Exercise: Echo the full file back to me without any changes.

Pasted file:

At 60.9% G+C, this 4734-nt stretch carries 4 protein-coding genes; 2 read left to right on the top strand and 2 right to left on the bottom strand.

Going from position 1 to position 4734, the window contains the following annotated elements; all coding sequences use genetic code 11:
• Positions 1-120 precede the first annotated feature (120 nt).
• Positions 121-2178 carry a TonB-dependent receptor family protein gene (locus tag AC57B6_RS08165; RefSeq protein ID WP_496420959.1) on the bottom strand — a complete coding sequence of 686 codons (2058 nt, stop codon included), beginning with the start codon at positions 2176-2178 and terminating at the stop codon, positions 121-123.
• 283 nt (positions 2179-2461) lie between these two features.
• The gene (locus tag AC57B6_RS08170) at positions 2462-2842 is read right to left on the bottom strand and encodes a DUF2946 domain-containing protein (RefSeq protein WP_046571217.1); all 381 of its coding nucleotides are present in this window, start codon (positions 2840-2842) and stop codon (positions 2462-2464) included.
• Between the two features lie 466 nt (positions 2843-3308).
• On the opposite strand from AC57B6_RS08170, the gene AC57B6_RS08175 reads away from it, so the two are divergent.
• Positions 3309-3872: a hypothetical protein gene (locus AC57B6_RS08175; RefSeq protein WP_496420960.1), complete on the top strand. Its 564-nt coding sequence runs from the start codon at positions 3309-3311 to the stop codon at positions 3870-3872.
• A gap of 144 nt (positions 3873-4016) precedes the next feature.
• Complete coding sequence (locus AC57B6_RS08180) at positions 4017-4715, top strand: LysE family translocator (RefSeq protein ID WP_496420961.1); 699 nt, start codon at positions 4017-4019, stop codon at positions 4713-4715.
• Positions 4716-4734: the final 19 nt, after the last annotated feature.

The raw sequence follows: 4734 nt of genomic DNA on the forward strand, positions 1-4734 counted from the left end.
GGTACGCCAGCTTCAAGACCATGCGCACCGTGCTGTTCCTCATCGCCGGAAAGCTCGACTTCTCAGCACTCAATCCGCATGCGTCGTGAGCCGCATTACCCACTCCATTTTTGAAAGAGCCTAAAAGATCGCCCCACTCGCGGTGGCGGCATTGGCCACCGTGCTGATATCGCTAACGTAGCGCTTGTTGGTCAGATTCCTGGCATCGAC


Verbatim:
At 60.9% G+C, this 4734-nt stretch carries 4 protein-coding genes; 2 read left to right on the top strand and 2 right to left on the bottom strand.

Going from position 1 to position 4734, the window contains the following annotated elements; all coding sequences use genetic code 11:
• Positions 1-120 precede the first annotated feature (120 nt).
• Positions 121-2178 carry a TonB-dependent receptor family protein gene (locus tag AC57B6_RS08165; RefSeq protein ID WP_496420959.1) on the bottom strand — a complete coding sequence of 686 codons (2058 nt, stop codon included), beginning with the start codon at positions 2176-2178 and terminating at the stop codon, positions 121-123.
• 283 nt (positions 2179-2461) lie between these two features.
• The gene (locus tag AC57B6_RS08170) at positions 2462-2842 is read right to left on the bottom strand and encodes a DUF2946 domain-containing protein (RefSeq protein WP_046571217.1); all 381 of its coding nucleotides are present in this window, start codon (positions 2840-2842) and stop codon (positions 2462-2464) included.
• Between the two features lie 466 nt (positions 2843-3308).
• On the opposite strand from AC57B6_RS08170, the gene AC57B6_RS08175 reads away from it, so the two are divergent.
• Positions 3309-3872: a hypothetical protein gene (locus AC57B6_RS08175; RefSeq protein WP_496420960.1), complete on the top strand. Its 564-nt coding sequence runs from the start codon at positions 3309-3311 to the stop codon at positions 3870-3872.
• A gap of 144 nt (positions 3873-4016) precedes the next feature.
• Complete coding sequence (locus AC57B6_RS08180) at positions 4017-4715, top strand: LysE family translocator (RefSeq protein ID WP_496420961.1); 699 nt, start codon at positions 4017-4019, stop codon at positions 4713-4715.
• Positions 4716-4734: the final 19 nt, after the last annotated feature.

The raw sequence follows: 4734 nt of genomic DNA on the forward strand, positions 1-4734 counted from the left end.
GGTACGCCAGCTTCAAGACCATGCGCACCGTGCTGTTCCTCATCGCCGGAAAGCTCGACTTCTCAGCACTCAATCCGCATGCGTCGTGAGCCGCATTACCCACTCCATTTTTGAAAGAGCCTAAAAGATCGCCCCACTCGCGGTGGCGGCATTGGCCACCGTGCTGATATCGCTAACGTAGCGCTTGTTGGTCAGATTCCTGGCATCGAC